IBM ($IBM) has opened up its Watson supercomputer to drug researchers through a new cloud-based service. And Big Pharma companies are already on board, with Johnson & Johnson ($JNJ) and Sanofi ($SNY) among the early adopters of the technology.
|Baylor College of Medicine's Dr. Olivier Lichtarge|
The service, Watson Discovery Advisor, is a R&D-focused offshoot of the technology that won Jeopardy! in 2011. To make the platform more useful to researchers, IBM said it has equipped Watson to understand the interaction of chemical compounds and create maps of data connections. The raw power is the highlight, though. Baylor College of Medicine's Dr. Olivier Lichtarge said he analyzed 70,000 articles on a protein using Watson, a process that would take decades if done manually.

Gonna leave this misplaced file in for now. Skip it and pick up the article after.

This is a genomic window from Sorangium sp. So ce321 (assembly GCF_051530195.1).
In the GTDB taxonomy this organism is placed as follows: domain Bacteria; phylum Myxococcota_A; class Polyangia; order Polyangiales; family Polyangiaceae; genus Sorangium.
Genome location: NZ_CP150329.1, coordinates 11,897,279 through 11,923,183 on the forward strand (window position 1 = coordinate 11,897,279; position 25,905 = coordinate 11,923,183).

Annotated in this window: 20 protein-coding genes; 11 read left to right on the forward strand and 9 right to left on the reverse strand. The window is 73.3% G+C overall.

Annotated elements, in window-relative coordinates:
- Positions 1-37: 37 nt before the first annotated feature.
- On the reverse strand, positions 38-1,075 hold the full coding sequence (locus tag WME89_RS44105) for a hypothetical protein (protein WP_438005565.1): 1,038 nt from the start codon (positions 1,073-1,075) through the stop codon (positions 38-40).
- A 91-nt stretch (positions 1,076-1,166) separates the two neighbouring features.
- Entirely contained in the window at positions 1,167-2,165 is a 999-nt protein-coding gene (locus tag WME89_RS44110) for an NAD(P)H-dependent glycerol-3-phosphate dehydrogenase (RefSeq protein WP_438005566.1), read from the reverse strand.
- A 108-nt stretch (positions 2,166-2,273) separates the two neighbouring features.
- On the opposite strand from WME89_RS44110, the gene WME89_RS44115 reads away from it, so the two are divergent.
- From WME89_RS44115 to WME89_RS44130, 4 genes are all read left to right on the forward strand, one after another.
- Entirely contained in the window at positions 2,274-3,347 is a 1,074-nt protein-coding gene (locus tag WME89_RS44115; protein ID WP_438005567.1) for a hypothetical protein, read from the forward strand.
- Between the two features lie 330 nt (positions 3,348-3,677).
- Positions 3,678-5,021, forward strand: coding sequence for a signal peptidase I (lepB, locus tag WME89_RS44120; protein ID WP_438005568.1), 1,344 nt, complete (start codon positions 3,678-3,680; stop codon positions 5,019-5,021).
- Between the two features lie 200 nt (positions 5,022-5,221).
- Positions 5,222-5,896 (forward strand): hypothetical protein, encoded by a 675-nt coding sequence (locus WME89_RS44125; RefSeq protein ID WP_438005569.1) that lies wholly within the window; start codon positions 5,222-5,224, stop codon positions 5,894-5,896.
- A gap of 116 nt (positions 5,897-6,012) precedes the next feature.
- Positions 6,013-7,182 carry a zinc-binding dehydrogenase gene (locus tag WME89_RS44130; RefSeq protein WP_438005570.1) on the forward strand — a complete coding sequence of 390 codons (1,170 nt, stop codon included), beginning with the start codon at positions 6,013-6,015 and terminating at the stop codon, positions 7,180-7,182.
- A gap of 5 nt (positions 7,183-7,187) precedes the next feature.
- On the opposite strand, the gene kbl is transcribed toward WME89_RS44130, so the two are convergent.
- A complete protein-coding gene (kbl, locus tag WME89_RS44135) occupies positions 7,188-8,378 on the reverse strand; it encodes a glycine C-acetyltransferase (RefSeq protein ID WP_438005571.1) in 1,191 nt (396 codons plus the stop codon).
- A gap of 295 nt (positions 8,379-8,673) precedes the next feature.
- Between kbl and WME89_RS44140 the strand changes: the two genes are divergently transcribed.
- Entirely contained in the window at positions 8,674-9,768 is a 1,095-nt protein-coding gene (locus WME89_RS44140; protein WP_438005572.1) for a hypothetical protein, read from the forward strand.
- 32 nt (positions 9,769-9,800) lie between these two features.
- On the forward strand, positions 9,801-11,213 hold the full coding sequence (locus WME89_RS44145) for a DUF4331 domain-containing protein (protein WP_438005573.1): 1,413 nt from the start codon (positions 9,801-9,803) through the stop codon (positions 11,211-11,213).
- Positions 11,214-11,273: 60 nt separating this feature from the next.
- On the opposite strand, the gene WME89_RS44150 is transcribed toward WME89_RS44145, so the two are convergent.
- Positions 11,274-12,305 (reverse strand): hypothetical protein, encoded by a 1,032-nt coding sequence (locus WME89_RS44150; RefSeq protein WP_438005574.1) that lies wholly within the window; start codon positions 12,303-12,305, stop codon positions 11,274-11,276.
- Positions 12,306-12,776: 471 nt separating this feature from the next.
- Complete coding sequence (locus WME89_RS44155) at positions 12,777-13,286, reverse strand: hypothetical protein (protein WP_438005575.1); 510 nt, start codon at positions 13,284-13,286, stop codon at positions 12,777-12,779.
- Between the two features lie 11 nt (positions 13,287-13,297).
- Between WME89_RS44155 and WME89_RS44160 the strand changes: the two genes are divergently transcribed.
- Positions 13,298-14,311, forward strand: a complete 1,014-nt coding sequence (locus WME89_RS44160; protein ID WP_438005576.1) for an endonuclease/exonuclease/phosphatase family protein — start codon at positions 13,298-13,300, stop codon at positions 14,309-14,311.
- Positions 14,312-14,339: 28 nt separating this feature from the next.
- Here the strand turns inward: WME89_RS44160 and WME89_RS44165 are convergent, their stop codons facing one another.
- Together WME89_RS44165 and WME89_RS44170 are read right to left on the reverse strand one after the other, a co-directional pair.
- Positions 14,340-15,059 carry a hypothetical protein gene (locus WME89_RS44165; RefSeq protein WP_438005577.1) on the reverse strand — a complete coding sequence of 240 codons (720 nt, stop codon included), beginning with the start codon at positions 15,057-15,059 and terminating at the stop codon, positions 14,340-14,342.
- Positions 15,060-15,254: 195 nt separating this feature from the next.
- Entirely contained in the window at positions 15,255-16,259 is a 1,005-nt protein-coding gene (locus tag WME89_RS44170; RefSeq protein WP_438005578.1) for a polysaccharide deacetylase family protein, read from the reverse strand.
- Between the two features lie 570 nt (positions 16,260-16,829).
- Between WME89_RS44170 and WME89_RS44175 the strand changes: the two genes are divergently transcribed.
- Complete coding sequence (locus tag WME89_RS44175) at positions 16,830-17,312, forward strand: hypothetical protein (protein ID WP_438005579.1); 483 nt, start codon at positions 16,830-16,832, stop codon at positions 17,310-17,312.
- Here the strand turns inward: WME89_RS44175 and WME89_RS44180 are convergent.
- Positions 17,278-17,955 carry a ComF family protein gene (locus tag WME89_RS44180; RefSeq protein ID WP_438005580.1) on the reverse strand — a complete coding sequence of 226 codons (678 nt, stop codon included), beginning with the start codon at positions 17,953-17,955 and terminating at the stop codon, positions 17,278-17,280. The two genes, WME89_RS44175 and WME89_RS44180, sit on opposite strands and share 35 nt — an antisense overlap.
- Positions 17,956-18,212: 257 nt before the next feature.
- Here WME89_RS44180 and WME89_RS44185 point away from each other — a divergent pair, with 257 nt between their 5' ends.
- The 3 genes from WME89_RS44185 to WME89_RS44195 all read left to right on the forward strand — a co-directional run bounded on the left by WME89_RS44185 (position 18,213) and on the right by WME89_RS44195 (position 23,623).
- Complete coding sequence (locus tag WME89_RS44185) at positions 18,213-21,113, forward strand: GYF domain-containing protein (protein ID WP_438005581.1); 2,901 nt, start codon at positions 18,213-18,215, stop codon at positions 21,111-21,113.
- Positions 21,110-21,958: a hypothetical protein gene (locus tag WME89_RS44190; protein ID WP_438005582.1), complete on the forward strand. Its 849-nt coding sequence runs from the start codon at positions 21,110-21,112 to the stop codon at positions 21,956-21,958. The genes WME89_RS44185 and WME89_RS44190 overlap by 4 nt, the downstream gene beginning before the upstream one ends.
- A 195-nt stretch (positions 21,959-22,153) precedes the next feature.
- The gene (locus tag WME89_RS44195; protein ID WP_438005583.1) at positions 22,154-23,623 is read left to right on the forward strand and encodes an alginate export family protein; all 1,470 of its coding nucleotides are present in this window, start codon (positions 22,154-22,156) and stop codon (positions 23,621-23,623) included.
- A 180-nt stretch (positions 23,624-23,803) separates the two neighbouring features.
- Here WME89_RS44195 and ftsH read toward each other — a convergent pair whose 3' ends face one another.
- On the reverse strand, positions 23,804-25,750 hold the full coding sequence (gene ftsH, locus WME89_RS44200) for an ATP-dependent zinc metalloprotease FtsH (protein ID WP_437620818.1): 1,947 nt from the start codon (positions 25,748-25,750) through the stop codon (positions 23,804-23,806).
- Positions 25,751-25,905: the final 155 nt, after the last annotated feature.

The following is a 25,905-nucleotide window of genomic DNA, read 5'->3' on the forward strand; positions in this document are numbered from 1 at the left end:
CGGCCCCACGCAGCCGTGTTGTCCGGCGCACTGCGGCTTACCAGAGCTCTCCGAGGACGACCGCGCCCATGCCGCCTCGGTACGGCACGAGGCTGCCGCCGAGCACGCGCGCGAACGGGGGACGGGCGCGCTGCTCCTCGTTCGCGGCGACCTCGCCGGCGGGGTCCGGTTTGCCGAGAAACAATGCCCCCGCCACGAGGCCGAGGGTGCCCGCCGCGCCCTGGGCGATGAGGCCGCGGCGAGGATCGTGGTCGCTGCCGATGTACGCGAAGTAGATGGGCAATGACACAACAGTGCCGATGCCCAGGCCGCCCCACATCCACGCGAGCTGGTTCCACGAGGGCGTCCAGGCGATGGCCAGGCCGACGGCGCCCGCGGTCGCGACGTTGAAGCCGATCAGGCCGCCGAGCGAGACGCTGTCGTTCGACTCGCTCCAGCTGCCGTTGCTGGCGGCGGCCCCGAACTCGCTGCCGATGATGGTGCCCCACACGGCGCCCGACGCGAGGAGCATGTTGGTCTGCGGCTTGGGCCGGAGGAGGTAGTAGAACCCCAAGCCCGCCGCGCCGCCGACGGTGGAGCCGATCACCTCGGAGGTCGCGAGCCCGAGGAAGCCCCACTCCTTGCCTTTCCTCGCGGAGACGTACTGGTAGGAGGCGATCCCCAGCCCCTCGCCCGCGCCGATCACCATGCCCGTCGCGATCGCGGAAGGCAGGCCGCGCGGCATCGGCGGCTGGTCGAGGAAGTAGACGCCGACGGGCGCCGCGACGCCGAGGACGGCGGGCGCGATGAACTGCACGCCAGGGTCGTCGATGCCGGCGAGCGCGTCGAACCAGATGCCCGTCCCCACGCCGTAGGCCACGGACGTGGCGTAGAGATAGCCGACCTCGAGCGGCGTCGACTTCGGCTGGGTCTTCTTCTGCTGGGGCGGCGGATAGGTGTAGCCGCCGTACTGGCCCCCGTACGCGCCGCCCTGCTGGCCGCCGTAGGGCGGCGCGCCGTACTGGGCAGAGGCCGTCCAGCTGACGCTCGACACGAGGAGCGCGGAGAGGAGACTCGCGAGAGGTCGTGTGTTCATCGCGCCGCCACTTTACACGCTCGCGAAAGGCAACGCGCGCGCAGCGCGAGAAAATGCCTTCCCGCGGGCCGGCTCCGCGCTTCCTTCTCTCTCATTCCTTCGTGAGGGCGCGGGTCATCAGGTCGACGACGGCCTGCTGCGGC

"Watson has demonstrated the potential to accelerate the rate and the quality of breakthrough discoveries," Lichtarge said in a statement. J&J is also using the system to analyze research papers. The aim of the project is to teach Watson to read and make sense of clinical research outcomes published in journals. By applying Watson's computing horsepower to the task, J&J hopes to cut the time it takes to run comparative effectiveness studies.
Sanofi is trying to use Watson to fast-track discoveries too, with the French Big Pharma applying the technology to research on new uses for old drugs. Such computer-driven drug repurposing projects are already underway at other organizations using different technology--Dr. Atul Butte's NuMedii is a high-profile example--but Watson may be able to crunch the data faster.